Really there are two front runners for this awards, Gaga and Coleman. But at the end of the day Olivia Colman probably deserves it the most. From her first acting gig in a car insurance advert, through the tv comedy world of Peep Show and into hard hitting dramas such as Broadchurch, she is one of the few actresses with true range who can manage to make you laugh one minute and cry the next.
All aspects she brought to her role in The Favourite making her a worthypotential winner.
If it doesn’t go her way it’ll go Gaga’s, just watch this space.
Mahershala Ali (Green Book), Adam Driver (BlacKkKlansman)
Sam Elliott (A Star Is Born)
Richard E Grant (Can You Ever Forgive Me?), Sam Rockwell (Vice)
Ali was brilliant in Moonlight which won him his Supporting Actor Oscar the last time he was nominated, and Sam Rockwell produced another well executed character but for us there is one actor on this list who deserves the nod more than most. Sam Elliot.
This southern actor produced a performance with heart, intrigue and surprises despite being on screen for just a handful of minutes, but this Hollywood legend perhaps best known for drinking and giving advice at the bowling alley bar in The Big Lebowski is deserving of a win and one that is long overdue.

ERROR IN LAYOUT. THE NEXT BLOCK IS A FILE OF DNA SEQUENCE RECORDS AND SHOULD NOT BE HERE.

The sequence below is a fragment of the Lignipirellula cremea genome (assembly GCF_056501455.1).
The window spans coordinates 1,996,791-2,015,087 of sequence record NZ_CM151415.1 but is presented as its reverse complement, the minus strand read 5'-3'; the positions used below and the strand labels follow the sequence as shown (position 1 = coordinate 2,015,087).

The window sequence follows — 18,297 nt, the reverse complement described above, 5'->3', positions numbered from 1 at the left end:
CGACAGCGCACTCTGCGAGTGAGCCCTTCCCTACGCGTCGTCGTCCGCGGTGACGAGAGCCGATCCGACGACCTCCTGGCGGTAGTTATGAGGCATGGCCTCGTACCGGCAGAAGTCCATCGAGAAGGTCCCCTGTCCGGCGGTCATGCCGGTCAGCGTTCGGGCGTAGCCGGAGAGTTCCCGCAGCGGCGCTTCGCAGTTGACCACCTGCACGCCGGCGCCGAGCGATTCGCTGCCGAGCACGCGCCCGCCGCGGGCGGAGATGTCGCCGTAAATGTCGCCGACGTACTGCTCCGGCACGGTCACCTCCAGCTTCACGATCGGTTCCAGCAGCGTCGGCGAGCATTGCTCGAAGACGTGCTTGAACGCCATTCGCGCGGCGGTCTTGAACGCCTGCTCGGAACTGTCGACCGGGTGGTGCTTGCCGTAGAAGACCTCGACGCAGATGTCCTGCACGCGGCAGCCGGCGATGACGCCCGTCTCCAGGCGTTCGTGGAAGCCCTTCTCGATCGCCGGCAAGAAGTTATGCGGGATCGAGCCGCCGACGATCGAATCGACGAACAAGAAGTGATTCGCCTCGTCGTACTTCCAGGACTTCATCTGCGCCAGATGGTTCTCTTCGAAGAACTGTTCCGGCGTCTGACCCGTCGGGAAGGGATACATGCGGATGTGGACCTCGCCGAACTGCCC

Amy Adams (Vice), Marina de Tavira (Roma)
Regina King (If Beale Street Could Talk)
Emma Stone (The Favourite), Rachel Weisz (The Favourite)
Regina King will most likely take home the win after taking home the BAFTA in the same category after a beautiful performance of Moonlight director Barry Jenkins superb script. If not King, we predict Emma Stone will take it after her exhaustive role in The Favourite.
Spike Lee (BlacKkKlansman), Pawel Pawlikowski (Cold War), Yorgos Lanthimos (The Favourite), Alfonso Cuaron (Roma), Adam McKay (Vice)
After years of snubs and missing out on the and academy award yet raking in the other awards we believe Spike Lee deserves the win, despite his prior boycotts of the ceremony due to concerns over inclusivity. His tale of a black officer infiltrating the Ku Klux Klan in the deep south in one full of tension, light-heartedness and biting political commentary and one that has been expertly crafted at that.
Brad Bird (Incredibles 2), Wes Anderson (Isle of Dogs), Mamoru Hosoda (Mirai), Rich Moore, Phil Johnston (Ralph Breaks the Internet), Bob Persichetti, Peter Ramsey and Rodney Rothman (Spider-Man: Into the Spider-Verse)
Isle of Dogs. The animation team for this film have crafted a beautifully detailed and vibrant stop-motion world of a future Japanese metropolis whilst at the same time capturing the intimate stories of characters and vision of director Wes Anderson in a way not seen in long time on film. Not convinced, just watch the behind the scenes videos showing the effort and time commitment that went into filming a single shot and you’ll understand why.